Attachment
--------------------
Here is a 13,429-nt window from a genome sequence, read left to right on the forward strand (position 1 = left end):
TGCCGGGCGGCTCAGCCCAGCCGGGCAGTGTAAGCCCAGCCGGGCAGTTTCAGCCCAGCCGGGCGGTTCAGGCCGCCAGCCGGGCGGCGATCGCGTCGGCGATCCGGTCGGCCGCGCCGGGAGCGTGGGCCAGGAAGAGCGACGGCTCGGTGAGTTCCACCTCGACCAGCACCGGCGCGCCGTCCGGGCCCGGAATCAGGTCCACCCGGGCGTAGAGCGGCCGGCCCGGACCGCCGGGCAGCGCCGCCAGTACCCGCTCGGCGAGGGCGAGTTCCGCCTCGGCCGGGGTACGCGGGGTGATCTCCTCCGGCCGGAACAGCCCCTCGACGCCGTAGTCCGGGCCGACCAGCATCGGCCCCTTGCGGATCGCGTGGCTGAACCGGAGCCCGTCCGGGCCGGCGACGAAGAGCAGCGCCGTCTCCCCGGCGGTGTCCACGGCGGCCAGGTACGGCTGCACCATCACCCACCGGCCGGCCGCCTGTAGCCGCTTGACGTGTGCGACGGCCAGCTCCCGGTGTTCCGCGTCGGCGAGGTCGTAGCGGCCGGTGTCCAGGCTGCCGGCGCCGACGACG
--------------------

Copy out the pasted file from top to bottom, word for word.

Here is a 13,429-nt window from a genome sequence, read left to right on the forward strand (position 1 = left end):
TGCCGGGCGGCTCAGCCCAGCCGGGCAGTGTAAGCCCAGCCGGGCAGTTTCAGCCCAGCCGGGCGGTTCAGGCCGCCAGCCGGGCGGCGATCGCGTCGGCGATCCGGTCGGCCGCGCCGGGAGCGTGGGCCAGGAAGAGCGACGGCTCGGTGAGTTCCACCTCGACCAGCACCGGCGCGCCGTCCGGGCCCGGAATCAGGTCCACCCGGGCGTAGAGCGGCCGGCCCGGACCGCCGGGCAGCGCCGCCAGTACCCGCTCGGCGAGGGCGAGTTCCGCCTCGGCCGGGGTACGCGGGGTGATCTCCTCCGGCCGGAACAGCCCCTCGACGCCGTAGTCCGGGCCGACCAGCATCGGCCCCTTGCGGATCGCGTGGCTGAACCGGAGCCCGTCCGGGCCGGCGACGAAGAGCAGCGCCGTCTCCCCGGCGGTGTCCACGGCGGCCAGGTACGGCTGCACCATCACCCACCGGCCGGCCGCCTGTAGCCGCTTGACGTGTGCGACGGCCAGCTCCCGGTGTTCCGCGTCGGCGAGGTCGTAGCGGCCGGTGTCCAGGCTGCCGGCGCCGACGACG